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Leo Sullivan To Step Down From Human Resources

News Editor

Published: Thursday, January 16, 2014

Updated: Thursday, January 16, 2014 04:01

After decades serving in the human resources department at Boston College, Leo Sullivan, vice president for human resources, will be stepping down this spring to assume his new position as senior advisor to the president.

Nationally renowned as an architect of human resource policy and for his involvement in restructuring much of the business model currently employed by the University, Sullivan’s service to Boston College has been marked by his commitment to BC employees and to growing the department.

 “Leo has had such a profound influence on the life and culture of Boston College,” said University President William P. Leahy in a statement to the Office of News and Public Affairs. “He has provided pastoral care, wisdom, and sensitivity throughout his decades of service. I am pleased he has agreed to continue his service to the University in this new capacity.”

One of Sullivan’s most successful contributions within the field began in 1996, when he and then-Executive Vice President Frank B. Campanella initiated a University-wide undertaking called Project Delta.

An unprecedented cost-cutting project designed to reduce rising tuition fees, Delta resulted in accumulated savings of $10 million by 2002 and led to the creation of BC’s information system, Agora, among other innovative business structures—all without losing any employees.

“Whatever systems and procedures we need to put in place to be sure comprehensive communication takes place we will do,” Sullivan said of Delta in the April 25, 1996 issue of The Chronicle.

Although the project was closed on June 6, 2006, much of the policies birthed from Delta still exist today.

“Leo’s decades-long contributions to Boston College and our employees have been invaluable,” said Executive Vice President Patrick Keating in a statement to the Office of News and Public Affairs. “What Leo has done for the University will not be replicated, but this new role is a perfect way for him to assist in and ensure a smooth transition for his eventual replacement.”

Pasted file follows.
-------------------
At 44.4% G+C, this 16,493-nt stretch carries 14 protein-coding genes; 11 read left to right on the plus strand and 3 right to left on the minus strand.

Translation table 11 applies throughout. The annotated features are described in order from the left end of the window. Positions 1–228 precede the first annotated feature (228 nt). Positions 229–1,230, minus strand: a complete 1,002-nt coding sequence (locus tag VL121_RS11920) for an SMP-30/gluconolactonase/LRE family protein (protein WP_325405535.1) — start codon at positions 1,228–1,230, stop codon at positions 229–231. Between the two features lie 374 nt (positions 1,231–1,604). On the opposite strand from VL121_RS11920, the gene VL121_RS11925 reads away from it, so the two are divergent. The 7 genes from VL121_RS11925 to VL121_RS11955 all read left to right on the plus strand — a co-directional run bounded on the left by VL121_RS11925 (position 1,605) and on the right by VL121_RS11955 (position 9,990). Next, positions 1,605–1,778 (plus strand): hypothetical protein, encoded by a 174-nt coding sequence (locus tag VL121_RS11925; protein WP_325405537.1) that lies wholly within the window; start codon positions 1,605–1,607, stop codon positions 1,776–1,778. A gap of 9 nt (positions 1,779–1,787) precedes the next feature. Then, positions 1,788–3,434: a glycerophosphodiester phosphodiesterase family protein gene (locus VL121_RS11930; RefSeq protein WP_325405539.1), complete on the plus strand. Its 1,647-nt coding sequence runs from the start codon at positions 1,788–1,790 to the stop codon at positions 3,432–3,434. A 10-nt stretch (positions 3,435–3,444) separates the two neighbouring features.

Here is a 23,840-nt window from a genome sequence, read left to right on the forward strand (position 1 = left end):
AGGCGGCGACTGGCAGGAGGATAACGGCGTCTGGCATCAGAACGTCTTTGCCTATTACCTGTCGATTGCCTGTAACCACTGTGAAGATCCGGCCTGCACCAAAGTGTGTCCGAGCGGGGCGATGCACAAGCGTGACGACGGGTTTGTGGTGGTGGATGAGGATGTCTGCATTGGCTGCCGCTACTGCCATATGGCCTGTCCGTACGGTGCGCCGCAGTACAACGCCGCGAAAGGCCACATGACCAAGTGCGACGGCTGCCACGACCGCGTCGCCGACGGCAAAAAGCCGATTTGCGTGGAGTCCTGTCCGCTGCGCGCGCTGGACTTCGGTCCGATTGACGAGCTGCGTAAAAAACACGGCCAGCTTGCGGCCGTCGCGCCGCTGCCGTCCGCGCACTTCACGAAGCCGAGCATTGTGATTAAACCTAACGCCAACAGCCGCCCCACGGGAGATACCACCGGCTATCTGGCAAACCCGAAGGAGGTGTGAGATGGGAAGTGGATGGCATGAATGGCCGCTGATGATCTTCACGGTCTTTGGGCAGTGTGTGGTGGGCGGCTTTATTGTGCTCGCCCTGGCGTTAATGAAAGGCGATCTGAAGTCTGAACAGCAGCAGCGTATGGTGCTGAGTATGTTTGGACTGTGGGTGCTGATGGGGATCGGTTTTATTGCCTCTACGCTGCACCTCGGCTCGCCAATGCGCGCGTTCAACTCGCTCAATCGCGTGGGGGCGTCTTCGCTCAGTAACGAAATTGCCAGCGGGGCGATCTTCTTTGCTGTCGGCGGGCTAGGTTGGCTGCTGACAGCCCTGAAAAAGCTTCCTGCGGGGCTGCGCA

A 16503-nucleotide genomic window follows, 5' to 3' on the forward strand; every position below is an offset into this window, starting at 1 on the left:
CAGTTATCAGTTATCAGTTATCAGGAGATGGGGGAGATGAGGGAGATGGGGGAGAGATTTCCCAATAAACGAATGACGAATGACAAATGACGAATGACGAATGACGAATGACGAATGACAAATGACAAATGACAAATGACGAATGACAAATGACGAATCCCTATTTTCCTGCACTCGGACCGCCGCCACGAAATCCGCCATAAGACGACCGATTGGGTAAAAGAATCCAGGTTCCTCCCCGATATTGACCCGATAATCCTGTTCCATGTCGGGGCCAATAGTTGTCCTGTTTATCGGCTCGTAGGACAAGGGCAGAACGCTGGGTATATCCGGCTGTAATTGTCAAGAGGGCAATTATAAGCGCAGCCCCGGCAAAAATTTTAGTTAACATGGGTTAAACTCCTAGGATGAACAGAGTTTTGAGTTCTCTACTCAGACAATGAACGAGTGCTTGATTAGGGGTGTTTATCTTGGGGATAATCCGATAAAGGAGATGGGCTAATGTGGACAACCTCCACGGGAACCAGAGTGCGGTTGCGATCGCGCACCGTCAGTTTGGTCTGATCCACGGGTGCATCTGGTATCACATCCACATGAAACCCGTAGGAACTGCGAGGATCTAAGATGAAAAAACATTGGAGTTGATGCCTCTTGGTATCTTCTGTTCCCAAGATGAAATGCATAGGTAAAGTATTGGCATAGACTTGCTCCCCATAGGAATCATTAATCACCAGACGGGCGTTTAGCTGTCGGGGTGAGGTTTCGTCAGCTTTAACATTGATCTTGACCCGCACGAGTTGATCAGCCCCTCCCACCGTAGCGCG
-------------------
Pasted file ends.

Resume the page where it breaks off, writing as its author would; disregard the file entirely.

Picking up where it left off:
Before joining BC’s two-person human resources department at the beginning of his career with the University, Sullivan earned his master’s degree from BC and his undergraduate degree from Northeastern University. The human resources staff now consists of over 50 members who specialize in nine areas within the department.

Sullivan is confident that the administration will exercise a high degree of scrutiny when considering prospective applicants and appreciates the opportunities afforded to him through his former position.

“I am very grateful to Boston College,” he said in a statement to the Office of News of Public Affairs. “It has been a privilege to be a part of this community, and I am looking forward to my new role with great enthusiasm.”

The administration has recently compiled an executive search team in an effort to fill Sullivan’s former position—the search is estimated to take about four to five months with a vice president to be selected near June 1. The search is not limited to internal hiring and is focused on evaluating all possible candidates. 

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